Transform the following sentences into questions:
1. We have a big house by the river.
2. The doctor is examining my knee.
3. I have an older brother.
I’m assuming you got them correct. Now try to imagine a context for each question:
I don’t think contexts spring quite so readily to mind as they might for such questions as ‘can I have a day return to Oxford, please?’ or ‘fancy a gin and tonic?’ I thought all three might perhaps be uttered by an actor discussing a character she’s developing with a director. Number two might be from someone who’s looking at a fuzzy newspaper photo of an accident he was involved in, and three might be asked by an amnesia patient, or a righteously indignant character in a play, hysterically deploring family disloyalty; ‘out upon thee! Be brother of mine no more!’ They are all a bit of a stretch, though. It’s hard to think why anyone, in the normal course of events, would need to ask if he had an older brother, or not be aware of what property he owned.
Learners of English around the world are faced with ‘transformation’ exercises like the one above every day. Change this tense to that. Change active to passive. Change statement to question and question to statement, handy-dandy, sod the meaning, to hell with the statistical likelihood of the utterance, just make sure you get the grammar right, or else. Colleagues and I railed against this sort of task in seminar after seminar in Greece. It isn't difficult to devise tasks that focus on accuracy and meaning, after all, and it's difficult to justify a language practice task that does not focus on meaning. Their popularity remains undiminished, so we railed largely in vain. In a class I observed five years ago in Greece, I transcribed the following exchange:
Little girl: But what does it mean, miss?
Teacher: We're not bothered about what it means, we're just interested in you getting it right!*
I was reminded of the get-the-grammar-right-and-fuck-the-meaning approach to language instruction this afternoon. I had asked one of my classes - a lovely bunch of people, I must point out - to come up with titles for presentations, and explained that the presentation must analyse the topic, not merely describe. Adbullah and Talal showed me their notes, which consisted of doodles of British houses (semis, terraced, detached) and notes such as ‘Saudi house defferent’. They proposed to compare British houses with Saudi houses.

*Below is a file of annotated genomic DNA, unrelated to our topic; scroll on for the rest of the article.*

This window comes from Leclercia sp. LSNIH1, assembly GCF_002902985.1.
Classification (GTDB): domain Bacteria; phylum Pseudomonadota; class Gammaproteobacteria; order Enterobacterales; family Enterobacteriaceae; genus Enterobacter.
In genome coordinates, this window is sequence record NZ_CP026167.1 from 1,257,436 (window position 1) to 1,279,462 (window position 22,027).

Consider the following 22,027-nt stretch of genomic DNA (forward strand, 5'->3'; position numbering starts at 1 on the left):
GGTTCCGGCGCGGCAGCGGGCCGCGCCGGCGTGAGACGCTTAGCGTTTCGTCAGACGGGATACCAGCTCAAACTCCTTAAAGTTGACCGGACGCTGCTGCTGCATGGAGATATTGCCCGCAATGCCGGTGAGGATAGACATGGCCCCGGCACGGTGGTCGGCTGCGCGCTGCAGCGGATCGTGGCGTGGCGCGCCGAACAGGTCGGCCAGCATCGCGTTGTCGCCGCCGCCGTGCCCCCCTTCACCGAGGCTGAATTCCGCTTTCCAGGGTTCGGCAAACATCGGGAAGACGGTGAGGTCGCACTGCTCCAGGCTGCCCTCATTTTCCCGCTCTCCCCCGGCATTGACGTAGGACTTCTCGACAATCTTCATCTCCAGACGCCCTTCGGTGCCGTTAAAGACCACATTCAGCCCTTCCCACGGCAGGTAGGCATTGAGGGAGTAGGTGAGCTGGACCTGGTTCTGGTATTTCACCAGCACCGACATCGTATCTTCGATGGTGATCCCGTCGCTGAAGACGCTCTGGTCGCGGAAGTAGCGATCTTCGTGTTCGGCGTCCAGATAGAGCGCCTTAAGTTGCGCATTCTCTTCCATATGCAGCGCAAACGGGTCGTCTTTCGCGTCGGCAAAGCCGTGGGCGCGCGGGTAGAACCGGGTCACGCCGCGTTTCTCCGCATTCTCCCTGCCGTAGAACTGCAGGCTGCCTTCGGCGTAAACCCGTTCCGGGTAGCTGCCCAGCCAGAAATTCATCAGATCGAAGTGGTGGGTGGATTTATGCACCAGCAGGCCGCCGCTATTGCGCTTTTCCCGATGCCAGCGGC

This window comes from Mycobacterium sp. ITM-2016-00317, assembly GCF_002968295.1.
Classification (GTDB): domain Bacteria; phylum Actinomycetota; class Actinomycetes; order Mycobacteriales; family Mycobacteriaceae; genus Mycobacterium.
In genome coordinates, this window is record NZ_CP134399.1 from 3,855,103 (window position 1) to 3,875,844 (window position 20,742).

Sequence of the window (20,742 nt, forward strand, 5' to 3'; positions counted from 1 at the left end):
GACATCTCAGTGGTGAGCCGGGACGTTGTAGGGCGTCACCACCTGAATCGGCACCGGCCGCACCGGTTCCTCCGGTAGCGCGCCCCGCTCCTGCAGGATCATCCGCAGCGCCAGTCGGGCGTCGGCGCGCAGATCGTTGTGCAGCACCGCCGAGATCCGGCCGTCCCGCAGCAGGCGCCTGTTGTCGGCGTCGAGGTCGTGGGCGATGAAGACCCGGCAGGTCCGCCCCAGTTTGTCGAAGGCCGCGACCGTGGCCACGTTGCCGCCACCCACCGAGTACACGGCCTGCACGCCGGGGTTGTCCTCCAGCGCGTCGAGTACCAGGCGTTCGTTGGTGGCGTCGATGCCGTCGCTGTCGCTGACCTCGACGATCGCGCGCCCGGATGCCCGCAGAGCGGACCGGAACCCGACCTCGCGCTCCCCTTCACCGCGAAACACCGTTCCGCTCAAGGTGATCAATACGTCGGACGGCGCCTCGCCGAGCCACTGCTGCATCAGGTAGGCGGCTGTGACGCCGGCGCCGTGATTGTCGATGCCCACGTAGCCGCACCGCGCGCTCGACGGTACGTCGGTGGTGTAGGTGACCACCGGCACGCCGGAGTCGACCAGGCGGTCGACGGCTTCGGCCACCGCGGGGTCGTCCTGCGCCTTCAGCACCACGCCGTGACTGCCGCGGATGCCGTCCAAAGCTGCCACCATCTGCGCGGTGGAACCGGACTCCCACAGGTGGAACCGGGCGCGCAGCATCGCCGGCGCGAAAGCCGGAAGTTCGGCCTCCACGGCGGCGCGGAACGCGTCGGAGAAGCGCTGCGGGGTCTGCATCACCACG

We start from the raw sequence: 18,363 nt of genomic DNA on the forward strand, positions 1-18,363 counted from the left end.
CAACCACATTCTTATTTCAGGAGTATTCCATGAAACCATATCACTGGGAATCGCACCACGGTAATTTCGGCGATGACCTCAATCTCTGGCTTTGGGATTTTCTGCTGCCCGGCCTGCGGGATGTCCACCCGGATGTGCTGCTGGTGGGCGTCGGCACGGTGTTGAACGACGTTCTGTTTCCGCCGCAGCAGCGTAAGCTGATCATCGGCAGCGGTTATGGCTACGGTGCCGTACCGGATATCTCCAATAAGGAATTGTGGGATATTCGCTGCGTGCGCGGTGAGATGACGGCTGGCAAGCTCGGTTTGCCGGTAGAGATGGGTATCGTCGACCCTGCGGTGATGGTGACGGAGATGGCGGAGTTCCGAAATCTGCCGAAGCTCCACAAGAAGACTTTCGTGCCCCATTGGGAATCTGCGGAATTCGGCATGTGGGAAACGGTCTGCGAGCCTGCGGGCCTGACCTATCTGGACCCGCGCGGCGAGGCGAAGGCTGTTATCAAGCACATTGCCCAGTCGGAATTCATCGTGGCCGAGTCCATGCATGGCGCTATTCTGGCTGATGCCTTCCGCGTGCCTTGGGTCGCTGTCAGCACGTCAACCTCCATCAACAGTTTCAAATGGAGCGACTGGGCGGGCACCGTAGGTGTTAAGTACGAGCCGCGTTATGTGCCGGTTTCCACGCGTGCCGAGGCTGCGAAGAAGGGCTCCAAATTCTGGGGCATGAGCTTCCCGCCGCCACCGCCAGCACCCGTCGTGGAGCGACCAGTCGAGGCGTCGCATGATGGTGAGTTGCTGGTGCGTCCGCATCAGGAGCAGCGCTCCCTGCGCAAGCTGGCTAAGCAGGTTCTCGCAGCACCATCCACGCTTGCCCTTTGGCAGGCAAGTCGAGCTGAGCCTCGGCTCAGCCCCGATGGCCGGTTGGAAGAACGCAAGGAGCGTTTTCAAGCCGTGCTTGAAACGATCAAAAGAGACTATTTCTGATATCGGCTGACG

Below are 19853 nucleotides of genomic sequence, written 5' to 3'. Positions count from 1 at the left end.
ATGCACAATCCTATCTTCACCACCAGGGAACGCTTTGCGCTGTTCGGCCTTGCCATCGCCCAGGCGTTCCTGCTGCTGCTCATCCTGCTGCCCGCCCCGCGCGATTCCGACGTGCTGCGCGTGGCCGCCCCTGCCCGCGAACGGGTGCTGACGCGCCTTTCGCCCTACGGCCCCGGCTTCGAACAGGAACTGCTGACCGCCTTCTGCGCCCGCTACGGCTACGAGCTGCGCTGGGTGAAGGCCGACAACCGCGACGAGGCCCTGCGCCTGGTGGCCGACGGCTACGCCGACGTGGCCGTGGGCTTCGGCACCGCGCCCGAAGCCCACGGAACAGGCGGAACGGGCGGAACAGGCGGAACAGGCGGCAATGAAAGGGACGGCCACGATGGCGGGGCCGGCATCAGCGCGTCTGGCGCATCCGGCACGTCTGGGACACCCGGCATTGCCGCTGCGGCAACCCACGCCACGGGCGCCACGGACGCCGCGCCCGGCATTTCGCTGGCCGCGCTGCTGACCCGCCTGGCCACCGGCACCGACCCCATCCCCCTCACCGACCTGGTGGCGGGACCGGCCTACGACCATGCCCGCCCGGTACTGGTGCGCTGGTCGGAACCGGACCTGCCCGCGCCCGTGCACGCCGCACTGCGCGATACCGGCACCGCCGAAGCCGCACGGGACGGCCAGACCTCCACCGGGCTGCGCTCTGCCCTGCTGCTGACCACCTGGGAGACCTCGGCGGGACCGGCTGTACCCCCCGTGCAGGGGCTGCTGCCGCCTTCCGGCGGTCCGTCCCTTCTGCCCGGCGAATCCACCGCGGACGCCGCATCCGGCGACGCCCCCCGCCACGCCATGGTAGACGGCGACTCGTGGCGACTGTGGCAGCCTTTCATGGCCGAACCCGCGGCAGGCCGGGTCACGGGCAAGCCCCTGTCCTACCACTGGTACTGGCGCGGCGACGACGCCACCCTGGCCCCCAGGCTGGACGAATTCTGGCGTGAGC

‘What for?’ I asked.
‘Because defferent.’ Abdullah said.
I have been feeling ratty today, and I hope I didn’t sound too impatient when I pointed out that they were proposing to address a ninety-percent Saudi audience, all of whom are now living in English houses, to inform them that English houses are not like Saudi ones. Late news. What, I asked, is the bloody point of that?
I suppose from their point of view, the point was to assemble words in more or less the right order so as to fill the required ten minutes of the presentation. They have never been assessed on the content of what they produce in English as well as its accuracy. Hitherto, accuracy has been their teachers' only concern. That their ten minute presentation should be informative or thought-provoking had never occurred to them. They were not the only ones who were planning to do presentations on the blindingly obvious and the numbingly banal. People brought up on such ‘display’ tasks as that above have a hard time realising that language without content is, well, language without content; honestly, lads, why bother?
There’s another reason for the lack of analysis. After I had trashed their original plan to tell everybody about pollution for the umpteenth time, one pair came up with the idea of discussing the pros and cons of the death penalty. This was more like it. Unfortunately, neither of them had ever heard an argument against it, far less entertained one. I fed them a couple, and suggested they have a squint at the Amnesty International website. It was sad, but not a surprise, to learn that they had never heard of Amnesty International either. Other pairs had begun to think about education reform in their countries, but when I asked them what they thought desperately needed changing, they were reluctant to criticise the existing systems too harshly. I remembered Brian Whittaker’s book What’s Really Wrong with the Middle East, and the title of the first chapter, ‘Thinking inside the Box’, in which Whitaker quotes the Arab Human Development Report 2002:
When it comes to the sciences, content is not usually a controversial matter… but the humanities and social sciences that have a direct relevance to people’s ideas and convictions are supervised and protected by the authorities in charge of designing curricula and issuing textbooks.
No bloody wonder my suggestions for more controversial ideas on the death penalty and education were treated with a sort of respectful lack of engagement, as if I had said something utterly inappropriate but wasn’t aware of having done so, and they didn’t want to draw attention to my gaffes.
The presentations, then, will be the usual stuff. Slick Powerpoint slides, mumbled formulas ‘I move on now to therred bart off my talk’ and absolutely nothing in the way of intellectual fizz. Anyone free on May 18th? If you fancy a day in a darkened room getting boss-eyed from fade-outs and fade-ins and skittering captions, and brain-numbed from blandness, let me know, and you can stand in for me, I won’t mind, honest.
* 'Δεν μας ενδιαφέρει τι σημαίνει, μας ενδιαφέρει να το κάνετε σωστά!' I swear this is true.